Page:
MIT’s One Laptop per Child Movement Sponsored By Google
MIT’s plans for a $100 durable laptop to be distributed to the children of the world were announced today with pictures of the laptops and the distribution plan. Nicholas Negroponte, chairman and co-founder of the MIT’s Media Lab, confirmed that five countries are already putting plans in place to distribute as many as 15 million of the devices. Those target countries are Brazil, China, Egypt, South Africa and Thailand.
The One Laptop per Child movement, which was launched by the MIT Media Lab, is a non-profit org with the mission to give laptops to the children of the world via local governments purchasing and distributing the laptops. The group plans to change today’s global teaching limitations with the program. Negroponte explained “This is not teaching as we know it; only part of our learning comes from teaching. Much of it comes from curiosity. These are tools that can help cultivate that learning process.”
One Laptop per Child, which innocently enough forsees only a 1% loss of the laptops due to theft, has taken the lifestyle and hardships of the ‘third world’ into consideration with the design of the laptop prototype. The Linux OS based laptop is built of weatherproof rubber and includes a manual crank to recharge the battery if there is not power source available.
Interestingly enough Google is one of the corporate sponsors of the program, along with AMD and RedHat, which brings to mind an interesting obstacle, Internet connection. Let’s take Brazil for example. In Brazil, the average DSL connection runs about $38 a month via Brasil Telecom, and then you need to pay a provider, like Terra, about $10 a month. Plus, there is the modem, which has to be purchased via the provider, at around $130. Given the average family wage of two or three salary minimums per household (about $220 to $330 a month) and the increased inflation, telephone and energy prices which have escalated more following the PT / Lula scandals, a DSL connection in Brazil is more or less impossible for the average family to pay for. Dial-up services can be even more expensive, since the user is charged per minute by both the phone company and the provider. Sure, Wi-fi spots may be available in certain sections of Sao Paulo and Rio de Janeiro, but those select areas are of the elite or maybe even the middle class, not the majority percentage of the needy (diferencia social).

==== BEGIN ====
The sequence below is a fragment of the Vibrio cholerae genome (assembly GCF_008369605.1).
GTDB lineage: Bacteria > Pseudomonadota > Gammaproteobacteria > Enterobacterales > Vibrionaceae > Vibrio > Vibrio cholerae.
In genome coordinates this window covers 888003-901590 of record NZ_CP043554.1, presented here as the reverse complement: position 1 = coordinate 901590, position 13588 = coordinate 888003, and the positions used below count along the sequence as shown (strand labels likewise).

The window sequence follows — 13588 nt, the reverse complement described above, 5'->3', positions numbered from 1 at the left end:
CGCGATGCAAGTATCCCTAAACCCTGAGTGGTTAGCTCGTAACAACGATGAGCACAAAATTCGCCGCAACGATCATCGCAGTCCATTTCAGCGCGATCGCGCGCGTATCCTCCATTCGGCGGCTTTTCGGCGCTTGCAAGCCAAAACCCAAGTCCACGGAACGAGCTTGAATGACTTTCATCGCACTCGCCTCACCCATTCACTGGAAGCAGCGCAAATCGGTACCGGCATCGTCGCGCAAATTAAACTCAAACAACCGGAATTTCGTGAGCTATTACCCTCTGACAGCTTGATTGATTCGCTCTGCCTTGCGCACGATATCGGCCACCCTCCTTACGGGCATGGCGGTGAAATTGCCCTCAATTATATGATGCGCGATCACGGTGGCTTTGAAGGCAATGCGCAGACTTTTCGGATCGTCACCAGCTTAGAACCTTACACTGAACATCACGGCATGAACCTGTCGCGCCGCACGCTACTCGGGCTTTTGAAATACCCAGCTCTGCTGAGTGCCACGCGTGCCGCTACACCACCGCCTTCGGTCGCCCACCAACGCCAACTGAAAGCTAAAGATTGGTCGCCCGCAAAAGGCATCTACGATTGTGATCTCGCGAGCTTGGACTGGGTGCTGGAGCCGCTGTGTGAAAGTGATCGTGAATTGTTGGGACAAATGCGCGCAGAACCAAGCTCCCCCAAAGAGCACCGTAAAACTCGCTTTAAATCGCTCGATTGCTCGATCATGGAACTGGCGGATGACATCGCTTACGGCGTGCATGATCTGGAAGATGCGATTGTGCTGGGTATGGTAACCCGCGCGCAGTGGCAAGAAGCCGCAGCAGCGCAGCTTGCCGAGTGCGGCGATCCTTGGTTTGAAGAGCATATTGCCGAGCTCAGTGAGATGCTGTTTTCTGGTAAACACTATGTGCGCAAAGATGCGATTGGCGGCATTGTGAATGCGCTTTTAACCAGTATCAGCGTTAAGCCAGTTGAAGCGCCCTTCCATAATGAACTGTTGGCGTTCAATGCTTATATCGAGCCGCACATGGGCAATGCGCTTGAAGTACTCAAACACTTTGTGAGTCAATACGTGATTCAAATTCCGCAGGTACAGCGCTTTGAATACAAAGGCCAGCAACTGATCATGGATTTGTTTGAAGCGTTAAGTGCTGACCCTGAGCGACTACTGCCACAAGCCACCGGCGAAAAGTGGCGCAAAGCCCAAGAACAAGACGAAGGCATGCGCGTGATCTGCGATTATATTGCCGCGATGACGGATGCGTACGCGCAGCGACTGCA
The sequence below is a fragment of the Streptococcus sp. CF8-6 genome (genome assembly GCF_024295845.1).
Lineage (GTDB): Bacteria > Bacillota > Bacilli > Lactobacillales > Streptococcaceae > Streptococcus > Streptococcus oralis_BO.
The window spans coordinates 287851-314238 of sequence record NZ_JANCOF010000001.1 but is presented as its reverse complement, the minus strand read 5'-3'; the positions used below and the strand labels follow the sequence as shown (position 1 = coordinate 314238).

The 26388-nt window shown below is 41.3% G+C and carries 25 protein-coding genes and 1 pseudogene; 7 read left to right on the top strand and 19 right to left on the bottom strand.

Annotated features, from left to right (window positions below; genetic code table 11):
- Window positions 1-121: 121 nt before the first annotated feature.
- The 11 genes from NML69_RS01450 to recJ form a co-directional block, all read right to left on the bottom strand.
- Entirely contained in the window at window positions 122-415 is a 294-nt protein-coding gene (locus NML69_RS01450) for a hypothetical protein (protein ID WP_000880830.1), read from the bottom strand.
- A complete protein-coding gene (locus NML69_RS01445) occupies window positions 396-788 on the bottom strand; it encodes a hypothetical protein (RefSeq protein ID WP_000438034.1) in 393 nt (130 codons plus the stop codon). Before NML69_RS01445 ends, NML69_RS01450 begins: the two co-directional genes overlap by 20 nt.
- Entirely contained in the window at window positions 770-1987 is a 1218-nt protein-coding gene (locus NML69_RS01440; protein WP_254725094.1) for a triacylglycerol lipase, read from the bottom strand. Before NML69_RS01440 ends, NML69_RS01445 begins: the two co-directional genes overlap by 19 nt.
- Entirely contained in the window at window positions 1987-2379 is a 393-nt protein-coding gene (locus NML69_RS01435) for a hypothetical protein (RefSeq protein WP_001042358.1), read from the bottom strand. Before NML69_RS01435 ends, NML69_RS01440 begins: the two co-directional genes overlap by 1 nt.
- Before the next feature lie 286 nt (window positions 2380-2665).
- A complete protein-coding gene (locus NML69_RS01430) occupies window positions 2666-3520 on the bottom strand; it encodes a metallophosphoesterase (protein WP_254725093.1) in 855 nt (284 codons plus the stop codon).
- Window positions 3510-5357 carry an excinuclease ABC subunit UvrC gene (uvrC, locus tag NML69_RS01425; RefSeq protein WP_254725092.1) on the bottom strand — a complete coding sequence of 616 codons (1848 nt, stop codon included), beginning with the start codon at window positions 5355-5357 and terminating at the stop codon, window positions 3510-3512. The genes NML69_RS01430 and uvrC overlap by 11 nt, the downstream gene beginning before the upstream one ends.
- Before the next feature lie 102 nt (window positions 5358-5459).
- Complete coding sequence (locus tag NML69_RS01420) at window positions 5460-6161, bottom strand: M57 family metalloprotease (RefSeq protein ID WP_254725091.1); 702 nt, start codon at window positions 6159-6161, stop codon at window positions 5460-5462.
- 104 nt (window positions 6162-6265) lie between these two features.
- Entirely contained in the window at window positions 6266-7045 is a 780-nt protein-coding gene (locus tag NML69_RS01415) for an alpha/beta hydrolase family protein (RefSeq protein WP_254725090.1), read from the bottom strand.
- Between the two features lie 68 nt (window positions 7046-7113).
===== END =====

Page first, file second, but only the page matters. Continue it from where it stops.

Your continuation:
One solution brings Google into the picture, with Global Google Wi-fi or the GoogleNet. If Google, in the next three years can fund the research behind building these wi-fi ready inexpensive laptops, they more than likely will be able to offer a global wi-fi service by then. With rumors of the GoogleNet and Google Wi-fi in the works and their latest partnership with NASA, I highly expect Google to announce some sort of global wi-fi or satellite based Internet connection for the world’s poor to be announced once this One Laptop per Child program becomes a reality, which it hopefully will. Funded, by Google AdWords.
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